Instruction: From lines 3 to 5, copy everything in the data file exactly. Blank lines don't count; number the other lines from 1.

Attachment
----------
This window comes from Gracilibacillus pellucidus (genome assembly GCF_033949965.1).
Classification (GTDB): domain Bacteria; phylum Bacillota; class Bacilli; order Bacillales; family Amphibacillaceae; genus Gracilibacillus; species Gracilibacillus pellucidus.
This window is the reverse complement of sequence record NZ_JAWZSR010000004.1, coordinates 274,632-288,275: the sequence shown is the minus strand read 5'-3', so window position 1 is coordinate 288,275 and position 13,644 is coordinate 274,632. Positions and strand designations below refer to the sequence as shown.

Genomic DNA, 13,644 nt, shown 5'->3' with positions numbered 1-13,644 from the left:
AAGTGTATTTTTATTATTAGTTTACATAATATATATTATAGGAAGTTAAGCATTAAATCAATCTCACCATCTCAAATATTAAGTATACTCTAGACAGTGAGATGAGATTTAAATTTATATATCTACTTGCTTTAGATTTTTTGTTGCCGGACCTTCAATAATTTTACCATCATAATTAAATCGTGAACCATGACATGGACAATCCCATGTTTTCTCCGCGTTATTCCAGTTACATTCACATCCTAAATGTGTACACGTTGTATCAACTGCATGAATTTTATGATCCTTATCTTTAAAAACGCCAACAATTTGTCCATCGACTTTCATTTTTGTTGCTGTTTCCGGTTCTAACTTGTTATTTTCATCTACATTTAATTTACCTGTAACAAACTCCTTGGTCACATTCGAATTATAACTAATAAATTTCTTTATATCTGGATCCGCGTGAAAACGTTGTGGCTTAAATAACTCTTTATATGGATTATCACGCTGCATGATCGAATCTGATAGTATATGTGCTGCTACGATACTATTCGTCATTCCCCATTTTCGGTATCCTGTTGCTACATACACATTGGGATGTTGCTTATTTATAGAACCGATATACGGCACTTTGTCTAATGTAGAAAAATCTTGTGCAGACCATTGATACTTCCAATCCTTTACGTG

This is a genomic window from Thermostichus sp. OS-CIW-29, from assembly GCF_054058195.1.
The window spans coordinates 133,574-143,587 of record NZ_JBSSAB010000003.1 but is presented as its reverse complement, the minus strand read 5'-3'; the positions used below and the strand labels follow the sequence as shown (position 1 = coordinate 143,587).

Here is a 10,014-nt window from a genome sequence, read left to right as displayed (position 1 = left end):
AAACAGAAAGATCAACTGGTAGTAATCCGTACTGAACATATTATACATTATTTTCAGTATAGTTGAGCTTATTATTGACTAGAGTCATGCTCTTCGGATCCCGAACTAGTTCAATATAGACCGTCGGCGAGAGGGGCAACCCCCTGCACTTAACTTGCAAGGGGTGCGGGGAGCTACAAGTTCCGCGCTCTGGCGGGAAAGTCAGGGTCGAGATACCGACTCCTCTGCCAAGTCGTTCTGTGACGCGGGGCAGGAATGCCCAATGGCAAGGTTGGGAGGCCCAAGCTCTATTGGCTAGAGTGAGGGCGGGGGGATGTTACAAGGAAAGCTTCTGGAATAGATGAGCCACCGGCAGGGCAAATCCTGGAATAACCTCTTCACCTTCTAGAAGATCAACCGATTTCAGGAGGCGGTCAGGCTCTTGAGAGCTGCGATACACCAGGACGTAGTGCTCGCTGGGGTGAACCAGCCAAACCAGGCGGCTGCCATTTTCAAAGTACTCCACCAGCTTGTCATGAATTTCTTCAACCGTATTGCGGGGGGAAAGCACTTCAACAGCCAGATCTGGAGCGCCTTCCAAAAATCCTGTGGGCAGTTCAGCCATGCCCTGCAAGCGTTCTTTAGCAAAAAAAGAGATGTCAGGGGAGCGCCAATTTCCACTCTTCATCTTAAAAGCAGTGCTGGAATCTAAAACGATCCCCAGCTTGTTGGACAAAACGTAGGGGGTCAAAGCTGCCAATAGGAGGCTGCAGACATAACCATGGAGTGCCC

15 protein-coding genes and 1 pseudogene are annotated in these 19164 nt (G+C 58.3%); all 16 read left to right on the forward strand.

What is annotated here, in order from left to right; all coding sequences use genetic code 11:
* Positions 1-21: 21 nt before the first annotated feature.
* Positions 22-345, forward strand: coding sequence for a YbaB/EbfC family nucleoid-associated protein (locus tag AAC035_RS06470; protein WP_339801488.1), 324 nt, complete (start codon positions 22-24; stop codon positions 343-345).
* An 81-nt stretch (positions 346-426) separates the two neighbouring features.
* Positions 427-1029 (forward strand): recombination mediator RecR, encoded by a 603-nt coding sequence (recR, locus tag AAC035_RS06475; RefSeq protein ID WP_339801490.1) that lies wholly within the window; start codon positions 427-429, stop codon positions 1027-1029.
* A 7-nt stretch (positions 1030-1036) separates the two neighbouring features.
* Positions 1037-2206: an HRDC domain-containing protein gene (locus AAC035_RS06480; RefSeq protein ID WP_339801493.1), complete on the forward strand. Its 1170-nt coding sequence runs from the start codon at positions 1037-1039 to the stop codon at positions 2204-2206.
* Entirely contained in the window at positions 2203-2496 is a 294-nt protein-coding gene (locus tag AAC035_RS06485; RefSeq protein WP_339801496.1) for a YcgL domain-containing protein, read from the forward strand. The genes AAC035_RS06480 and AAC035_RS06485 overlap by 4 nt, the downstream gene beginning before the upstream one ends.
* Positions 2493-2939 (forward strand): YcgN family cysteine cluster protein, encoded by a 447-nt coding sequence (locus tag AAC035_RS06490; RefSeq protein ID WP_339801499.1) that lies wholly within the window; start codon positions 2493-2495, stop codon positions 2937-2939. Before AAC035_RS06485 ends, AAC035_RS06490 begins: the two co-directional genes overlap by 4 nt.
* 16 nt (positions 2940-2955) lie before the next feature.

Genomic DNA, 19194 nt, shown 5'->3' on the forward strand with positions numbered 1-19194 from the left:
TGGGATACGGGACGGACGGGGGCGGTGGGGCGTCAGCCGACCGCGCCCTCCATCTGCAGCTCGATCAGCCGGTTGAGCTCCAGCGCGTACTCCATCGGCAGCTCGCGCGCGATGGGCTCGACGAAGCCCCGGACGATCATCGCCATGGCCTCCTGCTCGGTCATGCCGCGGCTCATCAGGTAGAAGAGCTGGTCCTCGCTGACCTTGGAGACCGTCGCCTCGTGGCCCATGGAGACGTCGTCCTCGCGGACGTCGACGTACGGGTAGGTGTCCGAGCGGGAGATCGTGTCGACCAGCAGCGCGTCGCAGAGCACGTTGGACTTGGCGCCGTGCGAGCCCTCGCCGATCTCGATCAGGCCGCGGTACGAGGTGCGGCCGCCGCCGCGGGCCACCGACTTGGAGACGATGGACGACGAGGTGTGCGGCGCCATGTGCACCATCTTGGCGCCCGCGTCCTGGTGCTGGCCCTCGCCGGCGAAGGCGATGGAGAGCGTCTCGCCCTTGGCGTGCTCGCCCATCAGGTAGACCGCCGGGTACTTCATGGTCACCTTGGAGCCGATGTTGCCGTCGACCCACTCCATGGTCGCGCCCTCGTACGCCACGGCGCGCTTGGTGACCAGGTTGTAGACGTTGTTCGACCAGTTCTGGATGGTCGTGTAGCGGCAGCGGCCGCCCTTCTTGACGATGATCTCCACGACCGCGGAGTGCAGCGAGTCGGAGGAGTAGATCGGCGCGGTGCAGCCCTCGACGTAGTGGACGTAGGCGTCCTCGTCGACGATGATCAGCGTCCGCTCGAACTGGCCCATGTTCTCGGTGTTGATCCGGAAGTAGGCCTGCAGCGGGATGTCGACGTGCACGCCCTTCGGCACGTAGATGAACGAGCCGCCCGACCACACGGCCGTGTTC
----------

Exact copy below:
This window is the reverse complement of sequence record NZ_JAWZSR010000004.1, coordinates 274,632-288,275: the sequence shown is the minus strand read 5'-3', so window position 1 is coordinate 288,275 and position 13,644 is coordinate 274,632. Positions and strand designations below refer to the sequence as shown.

Genomic DNA, 13,644 nt, shown 5'->3' with positions numbered 1-13,644 from the left:
AAGTGTATTTTTATTATTAGTTTACATAATATATATTATAGGAAGTTAAGCATTAAATCAATCTCACCATCTCAAATATTAAGTATACTCTAGACAGTGAGATGAGATTTAAATTTATATATCTACTTGCTTTAGATTTTTTGTTGCCGGACCTTCAATAATTTTACCATCATAATTAAATCGTGAACCATGACATGGACAATCCCATGTTTTCTCCGCGTTATTCCAGTTACATTCACATCCTAAATGTGTACACGTTGTATCAACTGCATGAATTTTATGATCCTTATCTTTAAAAACGCCAACAATTTGTCCATCGACTTTCATTTTTGTTGCTGTTTCCGGTTCTAACTTGTTATTTTCATCTACATTTAATTTACCTGTAACAAACTCCTTGGTCACATTCGAATTATAACTAATAAATTTCTTTATATCTGGATCCGCGTGAAAACGTTGTGGCTTAAATAACTCTTTATATGGATTATCACGCTGCATGATCGAATCTGATAGTATATGTGCTGCTACGATACTATTCGTCATTCCCCATTTTCGGTATCCTGTTGCTACATACACATTGGGATGTTGCTTATTTATAGAACCGATATACGGCACTTTGTCTAATGTAGAAAAATCTTGTGCAGACCATTGATACTTCCAATCCTTTACGTG